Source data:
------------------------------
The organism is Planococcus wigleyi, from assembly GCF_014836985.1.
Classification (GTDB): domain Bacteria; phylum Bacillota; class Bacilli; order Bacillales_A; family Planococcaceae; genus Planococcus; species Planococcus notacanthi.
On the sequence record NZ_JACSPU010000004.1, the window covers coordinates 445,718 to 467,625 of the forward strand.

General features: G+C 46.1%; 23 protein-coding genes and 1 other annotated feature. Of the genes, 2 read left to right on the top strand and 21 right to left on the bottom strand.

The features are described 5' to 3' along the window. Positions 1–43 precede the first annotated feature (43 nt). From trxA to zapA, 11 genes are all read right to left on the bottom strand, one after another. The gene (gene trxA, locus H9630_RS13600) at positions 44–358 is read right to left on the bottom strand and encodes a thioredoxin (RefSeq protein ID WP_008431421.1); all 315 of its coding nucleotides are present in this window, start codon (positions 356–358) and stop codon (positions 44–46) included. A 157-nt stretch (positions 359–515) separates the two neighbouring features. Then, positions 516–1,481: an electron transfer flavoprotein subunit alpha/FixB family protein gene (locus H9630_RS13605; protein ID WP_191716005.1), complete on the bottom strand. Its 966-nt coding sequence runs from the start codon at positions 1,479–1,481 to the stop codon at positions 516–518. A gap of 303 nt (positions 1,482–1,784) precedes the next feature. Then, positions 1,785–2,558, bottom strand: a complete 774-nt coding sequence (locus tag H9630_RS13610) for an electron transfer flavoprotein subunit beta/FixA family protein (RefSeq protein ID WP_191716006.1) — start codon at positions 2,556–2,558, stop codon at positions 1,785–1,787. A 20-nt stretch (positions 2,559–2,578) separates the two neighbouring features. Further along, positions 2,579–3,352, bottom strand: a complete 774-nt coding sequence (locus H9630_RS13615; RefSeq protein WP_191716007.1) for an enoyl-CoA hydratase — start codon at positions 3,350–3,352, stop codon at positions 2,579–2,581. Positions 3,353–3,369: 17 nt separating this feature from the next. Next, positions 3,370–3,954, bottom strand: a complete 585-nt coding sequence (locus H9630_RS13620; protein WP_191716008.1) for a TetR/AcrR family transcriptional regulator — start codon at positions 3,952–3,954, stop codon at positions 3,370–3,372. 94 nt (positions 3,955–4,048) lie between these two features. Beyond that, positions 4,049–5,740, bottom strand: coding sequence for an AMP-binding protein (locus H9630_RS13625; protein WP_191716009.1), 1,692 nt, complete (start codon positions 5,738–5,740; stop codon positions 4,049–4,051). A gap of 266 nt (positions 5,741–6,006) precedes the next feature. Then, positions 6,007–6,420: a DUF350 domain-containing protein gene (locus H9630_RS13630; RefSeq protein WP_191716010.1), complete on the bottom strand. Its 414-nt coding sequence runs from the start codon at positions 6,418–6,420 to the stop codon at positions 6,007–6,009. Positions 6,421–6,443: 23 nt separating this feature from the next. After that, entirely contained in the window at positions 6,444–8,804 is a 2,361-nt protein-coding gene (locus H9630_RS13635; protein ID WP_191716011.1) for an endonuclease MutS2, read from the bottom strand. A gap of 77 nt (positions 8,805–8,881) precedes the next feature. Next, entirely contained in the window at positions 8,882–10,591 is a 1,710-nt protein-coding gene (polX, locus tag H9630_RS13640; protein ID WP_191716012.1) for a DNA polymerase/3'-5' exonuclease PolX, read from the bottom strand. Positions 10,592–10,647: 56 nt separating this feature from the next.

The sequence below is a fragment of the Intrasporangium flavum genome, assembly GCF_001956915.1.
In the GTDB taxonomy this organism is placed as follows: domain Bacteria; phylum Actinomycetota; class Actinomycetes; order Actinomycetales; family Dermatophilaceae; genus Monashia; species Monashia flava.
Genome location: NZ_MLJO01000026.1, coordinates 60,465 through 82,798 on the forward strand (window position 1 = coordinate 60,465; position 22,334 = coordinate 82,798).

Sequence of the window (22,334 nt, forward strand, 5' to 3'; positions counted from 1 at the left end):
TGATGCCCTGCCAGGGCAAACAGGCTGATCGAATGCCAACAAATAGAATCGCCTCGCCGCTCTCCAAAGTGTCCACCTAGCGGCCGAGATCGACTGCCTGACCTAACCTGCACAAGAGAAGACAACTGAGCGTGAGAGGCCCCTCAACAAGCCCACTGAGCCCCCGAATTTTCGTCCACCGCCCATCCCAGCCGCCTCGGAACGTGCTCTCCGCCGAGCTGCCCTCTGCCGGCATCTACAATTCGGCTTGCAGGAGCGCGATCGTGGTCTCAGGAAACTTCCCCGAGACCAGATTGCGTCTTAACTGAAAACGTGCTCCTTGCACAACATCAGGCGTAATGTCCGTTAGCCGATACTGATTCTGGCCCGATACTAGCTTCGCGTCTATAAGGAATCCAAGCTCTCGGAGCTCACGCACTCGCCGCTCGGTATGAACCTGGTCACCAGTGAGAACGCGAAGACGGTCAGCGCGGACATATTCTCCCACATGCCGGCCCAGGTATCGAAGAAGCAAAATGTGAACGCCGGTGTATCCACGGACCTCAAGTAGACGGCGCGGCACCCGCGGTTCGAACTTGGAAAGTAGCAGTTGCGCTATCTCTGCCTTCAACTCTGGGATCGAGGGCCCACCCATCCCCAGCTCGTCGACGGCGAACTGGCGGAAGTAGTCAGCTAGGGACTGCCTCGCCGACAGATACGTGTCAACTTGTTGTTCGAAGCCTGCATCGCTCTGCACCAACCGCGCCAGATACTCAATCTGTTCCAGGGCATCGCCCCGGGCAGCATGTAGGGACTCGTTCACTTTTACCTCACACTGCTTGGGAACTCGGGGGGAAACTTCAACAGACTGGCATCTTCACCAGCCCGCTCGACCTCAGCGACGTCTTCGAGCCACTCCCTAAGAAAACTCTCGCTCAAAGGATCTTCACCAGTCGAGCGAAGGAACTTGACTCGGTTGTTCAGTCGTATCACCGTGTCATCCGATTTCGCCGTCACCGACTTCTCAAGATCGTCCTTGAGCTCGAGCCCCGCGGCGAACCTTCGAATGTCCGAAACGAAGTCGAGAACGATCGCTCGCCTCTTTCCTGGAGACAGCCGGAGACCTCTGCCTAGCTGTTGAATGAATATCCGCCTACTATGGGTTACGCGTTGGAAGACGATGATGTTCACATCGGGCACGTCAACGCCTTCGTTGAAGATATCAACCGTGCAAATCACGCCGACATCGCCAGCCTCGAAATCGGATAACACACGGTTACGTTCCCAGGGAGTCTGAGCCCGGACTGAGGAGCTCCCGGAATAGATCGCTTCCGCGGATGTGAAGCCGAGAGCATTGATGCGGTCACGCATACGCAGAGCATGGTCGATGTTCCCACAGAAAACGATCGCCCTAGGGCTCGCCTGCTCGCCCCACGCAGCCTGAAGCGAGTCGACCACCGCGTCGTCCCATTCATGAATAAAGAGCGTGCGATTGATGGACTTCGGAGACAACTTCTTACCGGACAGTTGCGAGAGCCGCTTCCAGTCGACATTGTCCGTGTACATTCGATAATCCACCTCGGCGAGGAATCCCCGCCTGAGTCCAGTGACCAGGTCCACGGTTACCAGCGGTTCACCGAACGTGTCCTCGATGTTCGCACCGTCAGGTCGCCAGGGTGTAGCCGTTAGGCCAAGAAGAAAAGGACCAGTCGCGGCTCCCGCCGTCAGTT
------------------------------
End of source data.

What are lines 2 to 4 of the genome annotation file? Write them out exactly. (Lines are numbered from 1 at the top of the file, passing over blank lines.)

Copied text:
Classification (GTDB): domain Bacteria; phylum Bacillota; class Bacilli; order Bacillales_A; family Planococcaceae; genus Planococcus; species Planococcus notacanthi.
On the sequence record NZ_JACSPU010000004.1, the window covers coordinates 445,718 to 467,625 of the forward strand.

General features: G+C 46.1%; 23 protein-coding genes and 1 other annotated feature. Of the genes, 2 read left to right on the top strand and 21 right to left on the bottom strand.